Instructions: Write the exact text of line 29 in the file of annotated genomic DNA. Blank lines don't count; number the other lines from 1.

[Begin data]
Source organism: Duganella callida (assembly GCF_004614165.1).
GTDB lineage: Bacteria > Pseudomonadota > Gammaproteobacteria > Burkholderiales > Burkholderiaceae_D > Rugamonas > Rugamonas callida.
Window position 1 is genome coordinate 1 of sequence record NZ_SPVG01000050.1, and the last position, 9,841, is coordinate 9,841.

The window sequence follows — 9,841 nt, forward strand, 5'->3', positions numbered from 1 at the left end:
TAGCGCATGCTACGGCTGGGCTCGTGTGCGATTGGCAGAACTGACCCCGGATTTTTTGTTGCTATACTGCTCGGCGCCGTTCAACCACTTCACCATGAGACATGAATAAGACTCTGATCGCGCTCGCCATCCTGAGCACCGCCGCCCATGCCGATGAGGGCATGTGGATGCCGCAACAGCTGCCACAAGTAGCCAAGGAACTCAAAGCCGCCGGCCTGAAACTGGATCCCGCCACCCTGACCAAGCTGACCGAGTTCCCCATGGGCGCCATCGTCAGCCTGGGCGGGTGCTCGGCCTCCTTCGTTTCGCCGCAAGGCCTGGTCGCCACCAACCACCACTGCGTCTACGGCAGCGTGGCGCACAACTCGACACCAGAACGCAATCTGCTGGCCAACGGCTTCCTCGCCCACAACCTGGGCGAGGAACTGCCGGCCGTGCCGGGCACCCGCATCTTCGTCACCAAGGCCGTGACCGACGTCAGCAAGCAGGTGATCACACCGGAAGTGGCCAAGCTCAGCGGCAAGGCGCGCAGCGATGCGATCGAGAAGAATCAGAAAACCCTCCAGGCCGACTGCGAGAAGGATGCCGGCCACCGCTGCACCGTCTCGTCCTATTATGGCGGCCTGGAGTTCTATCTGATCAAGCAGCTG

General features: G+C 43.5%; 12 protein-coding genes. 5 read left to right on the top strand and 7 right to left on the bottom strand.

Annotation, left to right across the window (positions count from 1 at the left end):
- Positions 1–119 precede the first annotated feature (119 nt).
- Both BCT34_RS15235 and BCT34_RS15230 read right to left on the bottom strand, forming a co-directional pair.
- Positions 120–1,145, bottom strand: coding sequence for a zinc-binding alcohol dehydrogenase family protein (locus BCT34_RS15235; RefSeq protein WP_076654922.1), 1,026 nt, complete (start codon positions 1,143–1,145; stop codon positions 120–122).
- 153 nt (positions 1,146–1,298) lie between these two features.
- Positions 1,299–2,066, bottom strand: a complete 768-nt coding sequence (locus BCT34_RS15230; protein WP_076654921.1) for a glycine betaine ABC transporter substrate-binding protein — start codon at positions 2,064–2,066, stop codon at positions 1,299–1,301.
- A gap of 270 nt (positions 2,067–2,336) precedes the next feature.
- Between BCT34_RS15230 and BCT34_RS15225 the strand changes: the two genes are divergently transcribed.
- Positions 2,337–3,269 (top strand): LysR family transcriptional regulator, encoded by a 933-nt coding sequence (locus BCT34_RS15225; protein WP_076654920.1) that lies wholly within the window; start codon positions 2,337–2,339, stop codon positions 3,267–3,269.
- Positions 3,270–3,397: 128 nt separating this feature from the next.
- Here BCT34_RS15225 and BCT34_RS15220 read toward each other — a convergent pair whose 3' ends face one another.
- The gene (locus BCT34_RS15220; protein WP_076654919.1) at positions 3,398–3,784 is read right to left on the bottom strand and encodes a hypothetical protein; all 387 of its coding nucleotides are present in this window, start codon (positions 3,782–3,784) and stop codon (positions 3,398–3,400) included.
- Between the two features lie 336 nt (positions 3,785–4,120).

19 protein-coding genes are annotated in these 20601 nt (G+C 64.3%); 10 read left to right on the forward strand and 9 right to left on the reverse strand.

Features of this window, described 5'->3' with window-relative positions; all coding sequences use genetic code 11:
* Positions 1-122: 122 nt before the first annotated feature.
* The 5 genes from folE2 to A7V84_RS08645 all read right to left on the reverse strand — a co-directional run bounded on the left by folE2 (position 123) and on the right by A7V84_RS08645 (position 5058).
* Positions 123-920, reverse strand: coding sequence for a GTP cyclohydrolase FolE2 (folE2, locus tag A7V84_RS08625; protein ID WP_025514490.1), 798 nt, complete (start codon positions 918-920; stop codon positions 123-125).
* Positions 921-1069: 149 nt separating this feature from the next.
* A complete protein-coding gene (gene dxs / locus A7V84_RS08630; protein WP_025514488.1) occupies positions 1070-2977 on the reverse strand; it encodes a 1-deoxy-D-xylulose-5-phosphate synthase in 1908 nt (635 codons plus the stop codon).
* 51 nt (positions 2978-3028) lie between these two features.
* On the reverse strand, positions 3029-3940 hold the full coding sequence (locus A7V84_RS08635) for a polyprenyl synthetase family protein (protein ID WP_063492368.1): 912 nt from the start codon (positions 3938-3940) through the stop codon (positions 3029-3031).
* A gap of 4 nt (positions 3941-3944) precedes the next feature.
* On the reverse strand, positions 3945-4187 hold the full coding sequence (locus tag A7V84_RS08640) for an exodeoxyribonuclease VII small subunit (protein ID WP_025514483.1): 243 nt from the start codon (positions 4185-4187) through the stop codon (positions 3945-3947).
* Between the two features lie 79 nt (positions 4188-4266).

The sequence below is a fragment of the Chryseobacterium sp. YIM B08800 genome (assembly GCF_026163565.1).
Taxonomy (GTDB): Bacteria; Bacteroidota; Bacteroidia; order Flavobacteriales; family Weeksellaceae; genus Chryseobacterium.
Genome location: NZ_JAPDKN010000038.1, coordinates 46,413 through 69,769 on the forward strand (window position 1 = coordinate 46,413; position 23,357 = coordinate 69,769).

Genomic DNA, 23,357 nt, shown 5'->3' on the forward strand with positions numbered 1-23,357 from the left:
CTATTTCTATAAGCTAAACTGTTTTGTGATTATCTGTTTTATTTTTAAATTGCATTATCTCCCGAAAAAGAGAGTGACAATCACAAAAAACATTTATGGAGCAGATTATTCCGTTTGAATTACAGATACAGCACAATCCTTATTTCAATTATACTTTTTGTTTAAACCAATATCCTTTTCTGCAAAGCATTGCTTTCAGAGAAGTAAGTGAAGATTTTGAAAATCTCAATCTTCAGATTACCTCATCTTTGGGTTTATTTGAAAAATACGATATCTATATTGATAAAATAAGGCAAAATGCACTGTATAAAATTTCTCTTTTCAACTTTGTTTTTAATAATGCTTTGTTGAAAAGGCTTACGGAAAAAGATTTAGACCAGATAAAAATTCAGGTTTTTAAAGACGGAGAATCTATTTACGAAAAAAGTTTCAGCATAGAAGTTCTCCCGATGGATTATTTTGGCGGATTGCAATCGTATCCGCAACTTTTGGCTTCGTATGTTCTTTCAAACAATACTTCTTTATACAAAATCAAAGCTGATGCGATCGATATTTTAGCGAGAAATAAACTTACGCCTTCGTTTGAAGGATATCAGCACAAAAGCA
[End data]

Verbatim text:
* A gap of 4 nt (positions 3941-3944) precedes the next feature.